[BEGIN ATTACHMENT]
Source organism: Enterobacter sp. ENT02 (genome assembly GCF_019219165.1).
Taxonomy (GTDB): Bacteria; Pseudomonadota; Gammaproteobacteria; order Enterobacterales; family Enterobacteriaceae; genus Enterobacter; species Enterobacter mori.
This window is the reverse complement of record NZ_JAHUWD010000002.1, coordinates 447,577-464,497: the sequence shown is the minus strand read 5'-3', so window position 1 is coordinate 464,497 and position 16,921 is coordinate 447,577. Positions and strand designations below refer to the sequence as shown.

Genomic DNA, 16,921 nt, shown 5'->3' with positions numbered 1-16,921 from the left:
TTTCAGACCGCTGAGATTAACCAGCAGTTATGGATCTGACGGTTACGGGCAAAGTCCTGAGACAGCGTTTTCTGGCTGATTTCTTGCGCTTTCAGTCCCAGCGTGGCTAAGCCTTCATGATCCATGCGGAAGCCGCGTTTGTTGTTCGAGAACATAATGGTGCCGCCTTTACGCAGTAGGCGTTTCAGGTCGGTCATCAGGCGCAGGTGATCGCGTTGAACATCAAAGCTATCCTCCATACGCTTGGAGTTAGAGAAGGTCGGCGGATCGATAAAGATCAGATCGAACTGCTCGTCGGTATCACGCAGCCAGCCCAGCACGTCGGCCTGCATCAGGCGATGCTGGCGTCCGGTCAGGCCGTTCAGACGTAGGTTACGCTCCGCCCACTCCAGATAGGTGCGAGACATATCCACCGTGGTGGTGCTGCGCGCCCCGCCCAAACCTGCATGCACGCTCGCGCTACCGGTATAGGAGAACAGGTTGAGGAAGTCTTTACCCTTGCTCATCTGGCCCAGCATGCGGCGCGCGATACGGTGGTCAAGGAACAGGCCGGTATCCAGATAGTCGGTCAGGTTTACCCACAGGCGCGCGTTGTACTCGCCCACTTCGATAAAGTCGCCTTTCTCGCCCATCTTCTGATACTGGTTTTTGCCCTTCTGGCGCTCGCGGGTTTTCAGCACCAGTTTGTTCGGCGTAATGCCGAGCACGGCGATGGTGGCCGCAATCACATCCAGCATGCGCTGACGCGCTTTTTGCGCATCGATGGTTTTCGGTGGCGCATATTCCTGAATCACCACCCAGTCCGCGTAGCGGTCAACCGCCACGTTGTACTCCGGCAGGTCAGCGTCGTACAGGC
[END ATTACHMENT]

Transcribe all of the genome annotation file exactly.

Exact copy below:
Source organism: Enterobacter sp. ENT02 (genome assembly GCF_019219165.1).
Taxonomy (GTDB): Bacteria; Pseudomonadota; Gammaproteobacteria; order Enterobacterales; family Enterobacteriaceae; genus Enterobacter; species Enterobacter mori.
This window is the reverse complement of record NZ_JAHUWD010000002.1, coordinates 447,577-464,497: the sequence shown is the minus strand read 5'-3', so window position 1 is coordinate 464,497 and position 16,921 is coordinate 447,577. Positions and strand designations below refer to the sequence as shown.

Genomic DNA, 16,921 nt, shown 5'->3' with positions numbered 1-16,921 from the left:
TTTCAGACCGCTGAGATTAACCAGCAGTTATGGATCTGACGGTTACGGGCAAAGTCCTGAGACAGCGTTTTCTGGCTGATTTCTTGCGCTTTCAGTCCCAGCGTGGCTAAGCCTTCATGATCCATGCGGAAGCCGCGTTTGTTGTTCGAGAACATAATGGTGCCGCCTTTACGCAGTAGGCGTTTCAGGTCGGTCATCAGGCGCAGGTGATCGCGTTGAACATCAAAGCTATCCTCCATACGCTTGGAGTTAGAGAAGGTCGGCGGATCGATAAAGATCAGATCGAACTGCTCGTCGGTATCACGCAGCCAGCCCAGCACGTCGGCCTGCATCAGGCGATGCTGGCGTCCGGTCAGGCCGTTCAGACGTAGGTTACGCTCCGCCCACTCCAGATAGGTGCGAGACATATCCACCGTGGTGGTGCTGCGCGCCCCGCCCAAACCTGCATGCACGCTCGCGCTACCGGTATAGGAGAACAGGTTGAGGAAGTCTTTACCCTTGCTCATCTGGCCCAGCATGCGGCGCGCGATACGGTGGTCAAGGAACAGGCCGGTATCCAGATAGTCGGTCAGGTTTACCCACAGGCGCGCGTTGTACTCGCCCACTTCGATAAAGTCGCCTTTCTCGCCCATCTTCTGATACTGGTTTTTGCCCTTCTGGCGCTCGCGGGTTTTCAGCACCAGTTTGTTCGGCGTAATGCCGAGCACGGCGATGGTGGCCGCAATCACATCCAGCATGCGCTGACGCGCTTTTTGCGCATCGATGGTTTTCGGTGGCGCATATTCCTGAATCACCACCCAGTCCGCGTAGCGGTCAACCGCCACGTTGTACTCCGGCAGGTCAGCGTCGTACAGGC